I recently went through a thought provoking article on “Why user experience always comes first“, written in the Harvard Business Review, by Michael Schrage… While all of the points are very well made, there are some aspects that are real eye-openers that I felt were noteworthy enough to share. Specifically, policies that are followed by Facebook, Amazon, Google, etc… in their quest to provide better user experience to their users.

Now, I just want to make a small distinction between User experience (or exploitation) and User Interface before I get any further. User interface relates to the over all look (layout) and other graphical elements of your site/app/interface (notice I didn’t say feel) and is ancillary to User experience. User experience is what you want your user to do on your site/app…. (this is where the feel comes in), based on your marketing goals.

In a nutshell, Form always follows Function (UI always follows UX).

A lot of times we use these terms interchangeably, which is why I thought I’ll set this right at the beginning of the article.

While the article is written very well, I had to read it a couple of times, before it started making sense to me. So, if like me, you are looking at a simpler way to understand the impact of UX (with all it’s connotations) in our current context of digital marketing … then, read on.

Top 3 reasons when User eXperience becomes User eXpoitation and how to fix it!

Reasons number 1: Technical inefficiencies (combination of site loading speed, mandatory CTAs (call to actions) – making the site a pain to use or an article not worth waiting for.

(Facebook reports close to 40% of their users abandoning advertisers sites and then Facebook itself if the site takes more than 3 secs to load – you can imagine how FB started cracking the whip when it got to hear of this!)

The FIX: Ensure a site (mobile/web) loads under 3 seconds. At least pre-load your important information immediately!

The user just might wait for the extra 7.39 secs for your lovely images to load (if you are lucky). And do ensure that it works (no breakages, whatsoever)!

Else, here a radical thought – give a user what he wants. No bells and Whistles. Just that. (let me know how that works for you … Given that craigslist is still in action for close to 2 decades, am guessing it works :-)…)

Reason number 2: Nickel and Dime approach to clicks: This is a one of the most painful experiences, almost all of us had experienced, at sometime or the other.

While today’s digital tracking platforms give amazing insights into user behavior and the exact journey a user takes through your website/app; it’s very easy to lose track of the actual user’s feeling in this graphical journey (when seen through a marketing mavens’ eyes).

Case in point: full page, transparent pop over / creep over/ pop ups; just as you open an interesting article that appeared in your news feed. The magnitude of frustration rises exponentially, when you realize there is no close button and only clicking on a like (or worse, a sign up) will let you access the underlying article.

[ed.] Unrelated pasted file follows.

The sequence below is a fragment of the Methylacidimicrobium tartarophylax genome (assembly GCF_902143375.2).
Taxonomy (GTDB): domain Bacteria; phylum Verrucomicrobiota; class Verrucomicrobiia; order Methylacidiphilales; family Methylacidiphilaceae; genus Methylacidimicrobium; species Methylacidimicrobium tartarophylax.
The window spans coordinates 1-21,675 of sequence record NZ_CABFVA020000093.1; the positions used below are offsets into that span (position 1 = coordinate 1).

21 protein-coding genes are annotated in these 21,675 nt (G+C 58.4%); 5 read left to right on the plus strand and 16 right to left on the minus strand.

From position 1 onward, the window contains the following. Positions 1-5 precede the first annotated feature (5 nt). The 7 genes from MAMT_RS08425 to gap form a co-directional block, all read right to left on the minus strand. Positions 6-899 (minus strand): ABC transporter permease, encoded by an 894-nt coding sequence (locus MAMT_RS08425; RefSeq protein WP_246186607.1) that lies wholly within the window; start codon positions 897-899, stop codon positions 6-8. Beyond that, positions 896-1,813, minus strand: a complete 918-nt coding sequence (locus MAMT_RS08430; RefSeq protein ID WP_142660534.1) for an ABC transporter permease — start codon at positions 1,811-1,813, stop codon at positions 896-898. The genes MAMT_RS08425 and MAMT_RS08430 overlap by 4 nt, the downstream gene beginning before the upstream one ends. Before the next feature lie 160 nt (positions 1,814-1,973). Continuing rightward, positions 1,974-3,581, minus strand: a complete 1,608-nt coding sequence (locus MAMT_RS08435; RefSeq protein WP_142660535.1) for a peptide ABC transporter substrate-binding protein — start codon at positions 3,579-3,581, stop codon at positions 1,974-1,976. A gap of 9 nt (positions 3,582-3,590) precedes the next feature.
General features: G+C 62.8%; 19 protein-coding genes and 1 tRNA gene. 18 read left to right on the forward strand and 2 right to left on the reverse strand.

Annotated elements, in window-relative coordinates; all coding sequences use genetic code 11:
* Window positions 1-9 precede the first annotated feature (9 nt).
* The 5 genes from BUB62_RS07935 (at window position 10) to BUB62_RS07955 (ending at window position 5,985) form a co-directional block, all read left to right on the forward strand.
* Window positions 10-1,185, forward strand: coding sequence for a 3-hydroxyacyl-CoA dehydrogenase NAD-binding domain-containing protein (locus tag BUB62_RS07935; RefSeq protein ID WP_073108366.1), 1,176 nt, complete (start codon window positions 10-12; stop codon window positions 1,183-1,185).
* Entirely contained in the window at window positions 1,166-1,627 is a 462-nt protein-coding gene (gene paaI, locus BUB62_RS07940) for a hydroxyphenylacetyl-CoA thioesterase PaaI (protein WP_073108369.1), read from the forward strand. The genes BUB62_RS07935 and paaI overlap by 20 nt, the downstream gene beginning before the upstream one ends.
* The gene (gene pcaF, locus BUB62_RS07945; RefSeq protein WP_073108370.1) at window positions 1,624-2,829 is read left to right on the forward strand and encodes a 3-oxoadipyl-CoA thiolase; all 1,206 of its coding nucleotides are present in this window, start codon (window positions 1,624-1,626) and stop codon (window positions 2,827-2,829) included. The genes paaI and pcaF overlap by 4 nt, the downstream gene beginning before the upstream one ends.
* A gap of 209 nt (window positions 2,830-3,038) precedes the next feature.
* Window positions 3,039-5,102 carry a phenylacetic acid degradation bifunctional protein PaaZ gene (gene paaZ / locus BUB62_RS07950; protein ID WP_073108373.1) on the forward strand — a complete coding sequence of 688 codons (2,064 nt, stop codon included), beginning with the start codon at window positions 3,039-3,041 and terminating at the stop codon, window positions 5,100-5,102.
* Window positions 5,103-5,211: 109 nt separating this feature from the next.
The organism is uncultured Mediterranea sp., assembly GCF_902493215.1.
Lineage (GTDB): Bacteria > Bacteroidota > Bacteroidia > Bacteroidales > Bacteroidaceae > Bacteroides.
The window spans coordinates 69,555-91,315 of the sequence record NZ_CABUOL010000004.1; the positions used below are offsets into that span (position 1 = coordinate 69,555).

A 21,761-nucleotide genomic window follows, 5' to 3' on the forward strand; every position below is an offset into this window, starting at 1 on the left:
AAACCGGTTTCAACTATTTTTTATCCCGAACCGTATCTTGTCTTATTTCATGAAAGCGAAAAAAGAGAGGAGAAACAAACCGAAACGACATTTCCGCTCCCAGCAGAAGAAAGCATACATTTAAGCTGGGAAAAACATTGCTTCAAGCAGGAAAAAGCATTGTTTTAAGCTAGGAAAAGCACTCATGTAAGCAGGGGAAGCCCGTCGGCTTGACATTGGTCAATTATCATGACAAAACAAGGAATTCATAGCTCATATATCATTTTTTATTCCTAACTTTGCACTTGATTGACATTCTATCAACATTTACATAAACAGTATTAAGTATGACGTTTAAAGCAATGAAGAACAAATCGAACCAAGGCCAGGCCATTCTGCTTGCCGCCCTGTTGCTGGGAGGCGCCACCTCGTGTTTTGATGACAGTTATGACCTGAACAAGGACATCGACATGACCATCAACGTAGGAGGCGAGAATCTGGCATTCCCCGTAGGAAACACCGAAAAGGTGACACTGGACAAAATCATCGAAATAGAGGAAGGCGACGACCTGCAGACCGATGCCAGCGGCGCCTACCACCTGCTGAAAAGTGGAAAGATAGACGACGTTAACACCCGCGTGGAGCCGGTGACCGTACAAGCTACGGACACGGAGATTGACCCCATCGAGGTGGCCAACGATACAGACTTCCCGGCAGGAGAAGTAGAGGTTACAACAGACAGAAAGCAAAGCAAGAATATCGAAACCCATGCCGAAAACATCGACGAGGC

If like me, you also don’t like being so blatantly manipulated into doing something you don’t really want to do, I’m sure you close the window or go back and try to find a more open minded provider of the same information.

From the company’s perspective, after spending so much money and time and effort in getting a user to your site/app – to have them leave because of annoying User eXperience – surely must not make very good business sense!

Incidentally, Google is also trying its best to improve User eXperience by levying penalties to curtail mobile interstitial adverts and have adapted their algorithm for the same. Hopefully, over a period of time digital marketing will evolve to do away with this (helped along by Google, no doubt)!

The FIX: Fairly straight forward. Don’t directly manipulate your user by forcing him to do something. Ever!

We all know how forcing someone to do something ends up – history is replete with revolutions that have been occurred because of this precise reason (apart from other mundane reasons like commerce, coveting thy neighbors land, etc…but those are secondary).

Reason number 3: Increasing a users “IQ”: And no, in this context it does not mean “Intelligence Quotient” but rather, his or her “Irritation Quotient”.

While there is a fine line between gently (being the operative word) nudging a user to do certain tasks on your site/app, it is completely another thing to forcefully intrude upon their activities and force them to do certain (usually mandatory) tasks.

The line definitely exists and the granddaddy of all ecommerce companies – Amazon – certainly takes it extremely seriously and constantly tries to find the balance between “guiding” a user vs “herding” a user!

The FIX: So there is no hard and fast rule other than to try various options based on the overall experience you want the user to have on your site/app and – LISTEN to your users – and make changes accordingly! Rinse and repeat, till you are able to synchronize your marketing goals with a users’ goals.

Hopefully, your User will truly appreciate your experiences and not feel exploited by you after implementing these 3 simple fixes!

What do you think? Let me know “IQ” aspects that you have faced in your browsing experience and what you thought could have been done differently! Would love to hear your thought.


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